nick saban alabama nick and public identity

Too bad about Nick

Fri, 01/05/2018 - 4:56pm
Cliff Pfenning
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As the football season heats up professionall, and concludes collegiately, I look longingly at Nick Saban and how he isn't a better American. Or isn't allowed to be a better American ... because he's just a coach. A football coach, and really nothing more.

Saban is a great coach, who's built an absolute dynasty at the University of Alabama, but that's pretty much where his impact on the world ends. He's a coach. And, when football really is boiled down, it's entertainment for the masses. There's plenty of life lessons involved for the athletes involved, and those get passed on to fans - often in the form of movies. But, when society hits a social minefield such as the one we're engulfed in now, coaches of pretty much every sport at every level are pretty much required to ... shut up.

"You're a coach, so just coach."

And, that's what he does for more than $11 million per year. Anyone else in his shoes might do precisely the same thing, as you're not required to do more.

Yet, especially when there's mention of the "Tea Party" that infiltrated the U.S. Elections in 2010 and beyond, it's not hard to wonder how the nation will become "great again" if people don't make it happen, especially people who have the ability to influence a community for a greater purpose. That Tea Party was involved in causing colonists to break away from British rule in the 1750s into the 1780s. They did it at considerable peril, too.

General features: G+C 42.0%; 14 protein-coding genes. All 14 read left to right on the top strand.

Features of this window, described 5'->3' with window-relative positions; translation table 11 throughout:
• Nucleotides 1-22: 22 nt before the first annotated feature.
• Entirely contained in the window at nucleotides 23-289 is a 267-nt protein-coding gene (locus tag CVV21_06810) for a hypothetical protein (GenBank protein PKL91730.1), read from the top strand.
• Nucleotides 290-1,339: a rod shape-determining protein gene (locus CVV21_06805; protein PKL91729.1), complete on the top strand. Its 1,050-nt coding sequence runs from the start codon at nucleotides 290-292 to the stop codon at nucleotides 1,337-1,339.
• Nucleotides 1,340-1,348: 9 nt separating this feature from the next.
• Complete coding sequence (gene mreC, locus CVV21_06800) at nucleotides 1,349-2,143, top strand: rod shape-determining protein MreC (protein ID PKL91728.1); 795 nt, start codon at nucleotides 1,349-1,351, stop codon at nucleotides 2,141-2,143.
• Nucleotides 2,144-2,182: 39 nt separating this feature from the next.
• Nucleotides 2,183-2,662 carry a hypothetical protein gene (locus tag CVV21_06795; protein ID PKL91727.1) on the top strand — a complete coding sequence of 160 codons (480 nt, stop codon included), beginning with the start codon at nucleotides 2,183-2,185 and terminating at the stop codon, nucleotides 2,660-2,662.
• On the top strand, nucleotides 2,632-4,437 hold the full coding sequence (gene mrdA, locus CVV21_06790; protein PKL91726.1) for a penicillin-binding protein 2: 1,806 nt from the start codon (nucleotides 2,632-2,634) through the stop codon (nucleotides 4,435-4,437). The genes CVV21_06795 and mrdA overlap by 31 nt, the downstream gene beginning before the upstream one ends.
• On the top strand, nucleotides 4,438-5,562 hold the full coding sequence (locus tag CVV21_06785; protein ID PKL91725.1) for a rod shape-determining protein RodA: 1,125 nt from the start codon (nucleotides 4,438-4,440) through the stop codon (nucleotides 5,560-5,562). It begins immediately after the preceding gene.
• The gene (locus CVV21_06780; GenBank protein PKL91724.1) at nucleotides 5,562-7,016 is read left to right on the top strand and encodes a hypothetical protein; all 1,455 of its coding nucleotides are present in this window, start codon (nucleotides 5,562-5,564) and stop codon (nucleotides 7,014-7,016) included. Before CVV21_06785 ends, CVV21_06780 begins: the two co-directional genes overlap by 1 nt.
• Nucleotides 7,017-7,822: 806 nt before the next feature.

Saban's considerable peril is just monetary.

As I think about what Nick could do for America, there's a path that's not actually all that perilous that would help the nation greatly. All he has to do is share with the world what he teaches his players about life, and then examine the world through those lessons.

How much respect can you give someone for calling you names in public? Like "Little Marco," or "Lyin' Ted"? Our elected leaders don't seem to be able to touch a subject like that because they seem to have lost the ability to be good Americans themselves, and instead are just Republicans or Democrats.

What all our elected Republicans and Democrats need is a return to basic logic, such as legislative acts should be well planned and thought out for the good of the country, not just won or lost on behalf of a particular party. The media would immediately turn that statement toward Republicans in Congress for their repeated actions of "just win, baby" so we can say we won. That would make Nick a liberal or a Democrat-sympathiser, which would be the peril involved because Alabama fans, according to one study done in 2012, are the most Republican-leaning fans in the nation - pro or college.

Why would Nick tell Congress to act better? Because it's a great thing to do, and it's a great time to do it, too. Remind our public leaders that there's a nation they need to take care of, and it's more than just two parties with differing views.

That's the kind of thing that would make him more than just a coach, more than just an entertainer. That would make him a great American.

 

 

 

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